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Fiscal Union in Europe? Redistributive and Stabilising Effects of an EU Tax-Benefit System

  • Bargain, Olivier


    (University of Aix-Marseille II)

  • Dolls, Mathias


    (ZEW Mannheim)

  • Fuest, Clemens


    (ZEW Mannheim)

  • Neumann, Dirk


    (Université catholique de Louvain)

  • Peichl, Andreas


    (ZEW Mannheim)

  • Pestel, Nico



  • Siegloch, Sebastian


    (University of Mannheim)

The current debt crisis has given rise to a debate about deeper fiscal integration in Europe. The view is widespread that moving towards a 'fiscal union' would have a stabilising effect in the event of macroeconomic shocks. In this paper we study the economic effects of introducing two elements of a fiscal union: Firstly, an EU-wide tax and transfer system and secondly, an EU-wide system of fiscal equalisation. Using the European tax-benefit calculator EUROMOD, we exploit representative household microdata from 11 Eurozone countries to simulate these policy reforms and to study their effects on the distribution of income as well as their impact on automatic fiscal stabilisers. We find that replacing one third of the national tax and transfer systems by a European system would lead to significant redistributive effects both within and across countries. These effects depend on income levels and the structures of the existing national tax and transfer systems. The EU system would improve fiscal stabilisation especially in credit constrained countries. It would absorb between 10 and 15 per cent of a macroeconomic income shock. Introducing a fiscal equalisation system based on taxing capacity would redistribute revenues from high to low income countries. The stabilisation properties of this system, however, are ambiguous. This suggests that not all forms of fiscal integration will improve macroeconomic stability in the Eurozone.

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Paper provided by Institute for the Study of Labor (IZA) in its series IZA Discussion Papers with number 6585.

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Length: 34 pages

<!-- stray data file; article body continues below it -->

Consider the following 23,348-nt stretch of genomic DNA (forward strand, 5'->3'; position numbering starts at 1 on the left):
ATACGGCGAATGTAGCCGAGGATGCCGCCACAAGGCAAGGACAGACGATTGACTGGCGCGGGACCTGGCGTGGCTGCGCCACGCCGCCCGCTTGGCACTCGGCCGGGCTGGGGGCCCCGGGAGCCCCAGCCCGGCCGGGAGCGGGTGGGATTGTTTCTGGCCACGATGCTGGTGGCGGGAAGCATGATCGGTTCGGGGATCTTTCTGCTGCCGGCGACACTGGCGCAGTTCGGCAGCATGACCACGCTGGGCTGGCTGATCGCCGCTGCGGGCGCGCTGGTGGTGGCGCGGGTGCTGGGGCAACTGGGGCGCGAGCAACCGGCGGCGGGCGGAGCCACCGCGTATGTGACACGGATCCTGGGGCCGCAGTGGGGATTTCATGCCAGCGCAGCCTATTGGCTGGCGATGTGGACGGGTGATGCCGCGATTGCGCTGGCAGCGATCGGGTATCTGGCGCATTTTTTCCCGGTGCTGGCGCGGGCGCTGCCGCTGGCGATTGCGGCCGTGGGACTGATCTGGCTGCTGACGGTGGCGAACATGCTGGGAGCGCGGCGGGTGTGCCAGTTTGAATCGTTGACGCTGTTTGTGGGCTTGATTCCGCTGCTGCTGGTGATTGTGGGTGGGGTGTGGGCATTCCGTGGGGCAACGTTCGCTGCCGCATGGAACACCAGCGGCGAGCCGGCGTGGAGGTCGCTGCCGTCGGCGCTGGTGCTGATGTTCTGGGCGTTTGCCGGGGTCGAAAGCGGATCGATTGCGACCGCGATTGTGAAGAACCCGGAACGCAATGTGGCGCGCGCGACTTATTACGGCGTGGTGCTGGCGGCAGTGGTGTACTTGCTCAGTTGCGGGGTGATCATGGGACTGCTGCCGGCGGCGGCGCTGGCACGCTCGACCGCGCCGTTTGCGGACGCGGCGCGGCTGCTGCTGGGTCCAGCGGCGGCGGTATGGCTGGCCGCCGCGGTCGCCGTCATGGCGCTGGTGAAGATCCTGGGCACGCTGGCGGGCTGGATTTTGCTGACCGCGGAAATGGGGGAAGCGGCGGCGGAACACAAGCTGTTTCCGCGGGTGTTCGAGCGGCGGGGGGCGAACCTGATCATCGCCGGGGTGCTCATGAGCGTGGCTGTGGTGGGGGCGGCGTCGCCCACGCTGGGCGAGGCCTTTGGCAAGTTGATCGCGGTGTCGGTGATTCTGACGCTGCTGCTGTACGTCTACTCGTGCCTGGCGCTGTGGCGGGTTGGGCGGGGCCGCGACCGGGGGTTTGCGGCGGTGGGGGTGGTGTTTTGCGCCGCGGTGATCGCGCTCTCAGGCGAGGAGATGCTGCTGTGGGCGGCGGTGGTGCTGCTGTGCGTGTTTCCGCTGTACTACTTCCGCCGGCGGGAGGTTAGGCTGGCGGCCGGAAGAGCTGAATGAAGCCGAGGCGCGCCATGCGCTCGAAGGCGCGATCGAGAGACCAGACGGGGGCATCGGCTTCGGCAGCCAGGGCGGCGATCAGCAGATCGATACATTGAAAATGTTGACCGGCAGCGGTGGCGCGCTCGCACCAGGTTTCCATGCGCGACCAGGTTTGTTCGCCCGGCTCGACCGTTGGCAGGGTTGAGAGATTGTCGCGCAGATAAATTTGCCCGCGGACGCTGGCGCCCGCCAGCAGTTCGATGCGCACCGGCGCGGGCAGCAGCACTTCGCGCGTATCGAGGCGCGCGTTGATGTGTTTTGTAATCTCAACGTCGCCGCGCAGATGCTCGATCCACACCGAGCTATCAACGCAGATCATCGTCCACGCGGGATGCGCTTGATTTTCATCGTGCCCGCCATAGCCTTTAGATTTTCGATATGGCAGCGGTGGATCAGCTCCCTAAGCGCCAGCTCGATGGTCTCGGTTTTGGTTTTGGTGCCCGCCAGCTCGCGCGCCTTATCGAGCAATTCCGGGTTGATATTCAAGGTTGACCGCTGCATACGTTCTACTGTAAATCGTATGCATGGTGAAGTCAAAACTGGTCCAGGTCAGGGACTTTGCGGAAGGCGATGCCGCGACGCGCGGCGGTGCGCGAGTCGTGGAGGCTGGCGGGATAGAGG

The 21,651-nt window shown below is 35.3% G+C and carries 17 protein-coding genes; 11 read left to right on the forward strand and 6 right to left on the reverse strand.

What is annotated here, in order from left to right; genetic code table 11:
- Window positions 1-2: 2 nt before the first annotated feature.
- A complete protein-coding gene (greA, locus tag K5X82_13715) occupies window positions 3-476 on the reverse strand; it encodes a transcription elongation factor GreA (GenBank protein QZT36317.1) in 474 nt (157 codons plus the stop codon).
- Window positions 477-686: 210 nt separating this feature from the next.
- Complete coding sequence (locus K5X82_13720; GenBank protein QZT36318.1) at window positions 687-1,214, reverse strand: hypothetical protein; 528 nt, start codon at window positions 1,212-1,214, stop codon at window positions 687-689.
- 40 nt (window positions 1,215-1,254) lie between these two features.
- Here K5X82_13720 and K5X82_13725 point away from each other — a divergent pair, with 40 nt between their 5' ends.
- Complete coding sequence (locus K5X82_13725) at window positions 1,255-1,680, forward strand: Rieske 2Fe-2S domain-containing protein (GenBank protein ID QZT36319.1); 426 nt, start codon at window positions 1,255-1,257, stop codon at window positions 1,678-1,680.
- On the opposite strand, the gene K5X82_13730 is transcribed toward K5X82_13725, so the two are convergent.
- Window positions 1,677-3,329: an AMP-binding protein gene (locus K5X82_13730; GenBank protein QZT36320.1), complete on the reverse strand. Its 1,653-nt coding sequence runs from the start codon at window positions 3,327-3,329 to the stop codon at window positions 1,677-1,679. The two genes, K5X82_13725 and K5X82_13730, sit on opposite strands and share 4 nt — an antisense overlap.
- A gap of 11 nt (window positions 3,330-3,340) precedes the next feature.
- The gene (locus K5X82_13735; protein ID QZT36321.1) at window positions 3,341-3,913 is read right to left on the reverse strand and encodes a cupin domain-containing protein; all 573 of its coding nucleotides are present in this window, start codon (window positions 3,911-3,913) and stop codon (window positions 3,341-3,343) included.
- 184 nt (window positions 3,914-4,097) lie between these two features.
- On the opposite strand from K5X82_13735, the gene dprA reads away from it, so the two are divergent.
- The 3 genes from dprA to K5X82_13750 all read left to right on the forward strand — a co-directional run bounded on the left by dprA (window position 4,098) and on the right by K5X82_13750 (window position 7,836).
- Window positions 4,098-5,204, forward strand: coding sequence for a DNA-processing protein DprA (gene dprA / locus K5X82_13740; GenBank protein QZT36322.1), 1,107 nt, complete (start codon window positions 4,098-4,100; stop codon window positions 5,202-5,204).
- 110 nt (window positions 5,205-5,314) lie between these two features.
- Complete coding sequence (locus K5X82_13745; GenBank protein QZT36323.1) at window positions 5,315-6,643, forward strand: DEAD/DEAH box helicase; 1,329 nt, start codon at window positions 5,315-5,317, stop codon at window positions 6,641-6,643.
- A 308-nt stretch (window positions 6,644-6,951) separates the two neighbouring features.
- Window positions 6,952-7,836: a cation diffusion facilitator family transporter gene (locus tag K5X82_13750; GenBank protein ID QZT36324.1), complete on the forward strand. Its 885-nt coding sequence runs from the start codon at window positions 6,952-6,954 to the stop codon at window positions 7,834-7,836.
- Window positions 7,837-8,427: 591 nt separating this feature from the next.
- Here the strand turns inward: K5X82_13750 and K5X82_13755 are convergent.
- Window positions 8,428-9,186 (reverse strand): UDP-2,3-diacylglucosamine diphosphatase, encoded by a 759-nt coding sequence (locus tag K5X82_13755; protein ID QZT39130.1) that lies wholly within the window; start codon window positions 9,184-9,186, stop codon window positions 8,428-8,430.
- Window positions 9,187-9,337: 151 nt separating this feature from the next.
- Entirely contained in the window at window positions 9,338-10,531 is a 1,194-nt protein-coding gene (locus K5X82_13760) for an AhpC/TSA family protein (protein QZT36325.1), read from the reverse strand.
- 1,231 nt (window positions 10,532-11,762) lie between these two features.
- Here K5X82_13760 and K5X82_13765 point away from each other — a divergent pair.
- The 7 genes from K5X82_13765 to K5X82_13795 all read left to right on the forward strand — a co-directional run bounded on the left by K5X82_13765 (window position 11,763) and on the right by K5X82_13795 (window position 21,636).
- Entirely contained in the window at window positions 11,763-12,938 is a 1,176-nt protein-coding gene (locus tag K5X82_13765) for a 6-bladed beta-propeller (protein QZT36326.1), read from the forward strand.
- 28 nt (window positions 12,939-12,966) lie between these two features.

Date of creation: May 2012
Date of revision:
Handle: RePEc:iza:izadps:dp6585
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  1. Bargain, Olivier & Orsini, Kristian & Peichl, Andreas, 2011. "Labor supply elasticities in Europe and the US," EUROMOD Working Papers EM1/11, EUROMOD at the Institute for Social and Economic Research.
  2. Dolls, Mathias & Fuest, Clemens & Peichl, Andreas, 2012. "Automatic stabilizers and economic crisis: US vs. Europe," Journal of Public Economics, Elsevier, vol. 96(3), pages 279-294.
  3. Hammond, George & von Hagen, Jürgen, 1995. "Regional Insurance Against Asymmetric Shocks. An Empirical Study for the European Community," CEPR Discussion Papers 1170, C.E.P.R. Discussion Papers.
  4. Fuest, Clemens & Peichl, Andreas, 2012. "European Fiscal Union: What Is It? Does It Work? And Are There Really 'No Alternatives'?," IZA Policy Papers 39, Institute for the Study of Labor (IZA).
  5. Eichengreen, Barry, 1990. "One Money for Europe? Lessons from the US Currency Union," Department of Economics, Working Paper Series qt6ks1k831, Department of Economics, Institute for Business and Economic Research, UC Berkeley.
  6. Keuschnigg, Christian, 2012. "Should Europe Become a Fiscal Union?," Economics Working Paper Series 1205, University of St. Gallen, School of Economics and Political Science.
  7. Konrad, Kai A. & Zschäpitz, Holger, 2011. "The future of the Eurozone," Munich Reprints in Economics 13966, University of Munich, Department of Economics.
  8. Michael D. Bordo & Lars Jonung & Agnieszka Markiewicz, 2013. "A Fiscal Union for the Euro: Some Lessons from History ," CESifo Economic Studies, CESifo, vol. 59(3), pages 449-488, September.
  9. Dixit, Avinash & Lambertini, Luisa, 2003. "Symbiosis of monetary and fiscal policies in a monetary union," Journal of International Economics, Elsevier, vol. 60(2), pages 235-247, August.
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